Black and beyond
Most of those recycled resins, Smink explained in a Jan. 19 telephone interview from firm’s Salisbury, N.C., headquarters, are dark in color, if not black. “So if you want to put a bright color on the outside of the [product in question], it takes a lot of color to overcome that bleed-through of the black in the center.”
If, for example, you wish to achieve an organic red or yellow color on the exterior of an FDA-approved bottle, “you could never get the opacity to hide that black,” so you would have to try to tint that black middle layer to a lighter shade that won’t bleed through underneath and will help support the surface color. This can add a lot of cost to the coloring aspect of the package.
In 2015, Carolina Color introduced its next-generation G3 line of colorants for packaging, housewares, transportation, and lawn and garden applications. This followed the 2008 roll-out of its patented G2 technology, which featured highly loaded pigments and additives that are exceptionally well dispersed and can effectively distribute in both large and small parts.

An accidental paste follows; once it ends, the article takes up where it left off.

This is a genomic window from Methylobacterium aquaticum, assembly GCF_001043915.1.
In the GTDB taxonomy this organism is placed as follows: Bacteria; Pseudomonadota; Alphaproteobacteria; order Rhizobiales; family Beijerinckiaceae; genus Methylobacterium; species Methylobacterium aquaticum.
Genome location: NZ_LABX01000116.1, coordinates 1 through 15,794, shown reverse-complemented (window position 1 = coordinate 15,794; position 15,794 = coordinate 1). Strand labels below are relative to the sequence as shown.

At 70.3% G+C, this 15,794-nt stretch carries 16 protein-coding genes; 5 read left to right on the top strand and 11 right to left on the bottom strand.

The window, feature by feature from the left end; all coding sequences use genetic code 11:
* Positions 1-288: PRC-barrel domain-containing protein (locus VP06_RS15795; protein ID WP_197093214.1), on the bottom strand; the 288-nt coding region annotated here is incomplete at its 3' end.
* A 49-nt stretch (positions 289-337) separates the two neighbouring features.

“In some cases now with G3, we’re able to deliver enough pigment into that top layer that it masks the middle layer,” meaning it is no longer necessary to use colorants on that dark layer of PCR content, which can help to significantly reduce the overall coloring cost.
But that’s not always an easy sell, when one compares products only on a price-per-pound basis. That means “the sale has to come from the engineering or design group, where they understand what you’re doing,” Smink said.
Another trend, noted Matt Barr, Carolina Color’s CEO and Chairman, is that with the rise of high-speed injection molding, there also is a greater need to be able get parts out of the molds faster.
“In the past, a lot of molders would add the slip agent at the press itself, which also made it harder for them to control the amount of slip agent being used. Now we’re being asked to incorporate that into the color itself, so it’s a one-dose solution.”
“With our G2 and G3 technologies,” Barr claims, “we have the volume available to add that combination of color and slip [agents] at much higher levels than can be achieved in the industry today.”
Feeling blue – but stable